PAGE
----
Telling people about CAST, human trafficking, and out work to stop it, it always reminds me how little is known about this issue. Still, the amount of people who wanted to know more and become involved with CAST, gave me hope that this issue is becoming known and that more work is being done to help victims of trafficking and slavery.

Telling people about CAST, human trafficking, and out work to stop it, it always reminds me how little is known about this issue. Still, the amount of people who wanted to know more and become involved with CAST, gave me hope that this issue is becoming known and that more work is being done to help victims of trafficking and slavery.

comfort_women_news

Over the last few weeks, I’ve been working as CAST’s liaison with the Museum of Tolerance for our participation in their event on Korean “Comfort Women.” Kim Bok-Dong was forced into sexual slavery at the age of 15 at the hands of Japanese Imperialist soldiers before and during WWII. On Monday night, she spoke about her experience as well as her current fight for historical justice and an official apology from Japan. It was amazing to simply hear her speak, and it felt really good to have people come up to the CAST booth afterwards wanting to learn more about ending modern day slavery and telling me that they had heard about the event through CAST’s social media.

At the event, I ran an outreach booth for CAST and helped coordinate one of our Survivor Advisory and Leadership Caucus Member’s participation. At the end of Kim Bok-Dong’s speech, Angela sat on stage and said a few words in solidarity with Kim Bok-Dong. She said that Kim Bok-Dong inspired her even more to continue to fight against human trafficking. Her words reflected the great respect that I believe all the audience members had for the tiny Korean woman sitting on stage. Advocating for any cause takes an immense amount of energy. The fact that Kim Bok-Dong continues to do so into her late 80s filled me with both admiration and sadness.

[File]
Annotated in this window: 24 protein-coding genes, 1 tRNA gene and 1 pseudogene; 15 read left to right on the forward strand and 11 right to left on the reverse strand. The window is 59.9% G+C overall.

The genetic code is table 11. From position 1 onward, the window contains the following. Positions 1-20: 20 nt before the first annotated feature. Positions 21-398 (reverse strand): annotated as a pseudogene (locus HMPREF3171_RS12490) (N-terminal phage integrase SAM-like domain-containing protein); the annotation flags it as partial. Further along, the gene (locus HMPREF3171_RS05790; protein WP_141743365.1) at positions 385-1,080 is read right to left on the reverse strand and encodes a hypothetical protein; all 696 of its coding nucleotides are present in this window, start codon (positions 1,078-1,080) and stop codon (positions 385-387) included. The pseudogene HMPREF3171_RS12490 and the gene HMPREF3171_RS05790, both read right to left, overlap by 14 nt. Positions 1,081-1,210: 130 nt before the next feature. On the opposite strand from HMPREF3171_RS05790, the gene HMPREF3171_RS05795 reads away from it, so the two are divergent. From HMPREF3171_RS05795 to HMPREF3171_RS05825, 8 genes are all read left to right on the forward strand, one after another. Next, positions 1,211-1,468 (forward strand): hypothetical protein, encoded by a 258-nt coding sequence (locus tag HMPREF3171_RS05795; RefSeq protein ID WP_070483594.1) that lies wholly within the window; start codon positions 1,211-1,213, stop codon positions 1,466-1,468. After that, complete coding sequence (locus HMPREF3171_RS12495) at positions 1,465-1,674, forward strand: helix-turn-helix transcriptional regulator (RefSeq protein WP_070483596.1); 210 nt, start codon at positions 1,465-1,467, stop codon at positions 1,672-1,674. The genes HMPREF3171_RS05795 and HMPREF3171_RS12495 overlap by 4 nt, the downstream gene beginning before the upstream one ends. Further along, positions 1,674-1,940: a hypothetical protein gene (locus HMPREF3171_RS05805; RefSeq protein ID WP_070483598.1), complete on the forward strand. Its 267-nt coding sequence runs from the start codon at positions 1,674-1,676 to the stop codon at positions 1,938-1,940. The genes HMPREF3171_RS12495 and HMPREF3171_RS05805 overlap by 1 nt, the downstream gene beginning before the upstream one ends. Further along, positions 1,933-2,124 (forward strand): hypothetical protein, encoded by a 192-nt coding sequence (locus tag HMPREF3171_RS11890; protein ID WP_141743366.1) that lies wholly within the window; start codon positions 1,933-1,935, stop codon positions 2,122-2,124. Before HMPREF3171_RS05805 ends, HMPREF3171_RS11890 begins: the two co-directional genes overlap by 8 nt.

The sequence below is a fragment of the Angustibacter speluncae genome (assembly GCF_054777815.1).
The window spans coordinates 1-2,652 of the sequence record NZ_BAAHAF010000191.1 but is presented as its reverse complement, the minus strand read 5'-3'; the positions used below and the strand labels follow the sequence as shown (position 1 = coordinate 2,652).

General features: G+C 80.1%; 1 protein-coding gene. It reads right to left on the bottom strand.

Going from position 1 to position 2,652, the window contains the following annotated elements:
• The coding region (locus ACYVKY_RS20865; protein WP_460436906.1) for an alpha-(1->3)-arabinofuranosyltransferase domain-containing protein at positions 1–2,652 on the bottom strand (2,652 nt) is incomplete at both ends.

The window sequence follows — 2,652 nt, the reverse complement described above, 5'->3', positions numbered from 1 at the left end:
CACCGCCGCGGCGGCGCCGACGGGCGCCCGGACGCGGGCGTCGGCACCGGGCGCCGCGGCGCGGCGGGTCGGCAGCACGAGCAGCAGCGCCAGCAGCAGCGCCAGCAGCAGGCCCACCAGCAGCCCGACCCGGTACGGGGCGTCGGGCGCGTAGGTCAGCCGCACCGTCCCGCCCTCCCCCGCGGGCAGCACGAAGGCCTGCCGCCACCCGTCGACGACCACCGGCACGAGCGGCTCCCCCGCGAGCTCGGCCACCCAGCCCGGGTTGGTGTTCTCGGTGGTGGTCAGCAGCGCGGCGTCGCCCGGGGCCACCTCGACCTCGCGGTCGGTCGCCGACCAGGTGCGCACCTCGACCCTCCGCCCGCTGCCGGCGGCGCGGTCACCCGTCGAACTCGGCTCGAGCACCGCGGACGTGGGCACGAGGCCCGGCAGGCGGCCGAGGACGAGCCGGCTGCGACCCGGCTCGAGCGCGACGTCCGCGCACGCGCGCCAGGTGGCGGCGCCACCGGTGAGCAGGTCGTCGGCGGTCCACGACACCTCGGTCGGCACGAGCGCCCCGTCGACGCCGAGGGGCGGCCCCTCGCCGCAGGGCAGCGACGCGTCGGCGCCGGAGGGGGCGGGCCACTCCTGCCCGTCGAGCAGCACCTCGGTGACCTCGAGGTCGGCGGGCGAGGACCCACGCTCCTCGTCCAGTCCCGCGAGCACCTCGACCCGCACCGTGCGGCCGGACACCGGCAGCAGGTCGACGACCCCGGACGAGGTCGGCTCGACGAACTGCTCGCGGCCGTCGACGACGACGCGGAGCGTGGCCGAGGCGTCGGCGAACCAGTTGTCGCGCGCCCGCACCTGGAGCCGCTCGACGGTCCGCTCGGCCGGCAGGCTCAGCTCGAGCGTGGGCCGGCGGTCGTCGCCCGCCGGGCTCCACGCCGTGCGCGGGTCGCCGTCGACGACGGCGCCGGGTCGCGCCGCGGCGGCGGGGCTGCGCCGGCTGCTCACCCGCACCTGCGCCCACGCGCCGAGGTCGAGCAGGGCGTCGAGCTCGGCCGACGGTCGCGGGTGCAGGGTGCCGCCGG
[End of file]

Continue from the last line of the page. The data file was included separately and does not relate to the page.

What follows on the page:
On one hand, it is amazing that she continues to fight. On the other, I wouldn’t want my grandmother to have to continue to speak out over and over about a terrible crime that happened to her just so people would believe it happened. How are we supposed to appropriately deal with our problems in the present, if we can’t face our problems in the past? If governments around the world can’t put their pride and fear – or whatever it is – aside to face their past, how are they going to properly face their present mistakes and issues at hand?

Truly horrific events occurred in WWII. There is no question about that, and there is truly nothing any government can do now to truly make up for those events. Still, recognizing that these events occurred and that they should not happen in the future, can prevent them from happening again (or at least we can hope). These women, who are now older than my grandmother, deserve redress and an official apology. Japan has been determined not to claim it as a government issue, but the fact is that even if it was a civilian issue at the time, the government should still take responsibility for it now.

The talk last night was truly inspirational, but it also filled me with fear. I truly hope that by the time I am Kim Bok-Dong’s age, I am at least fighting for different issues than I am now.

Advertisements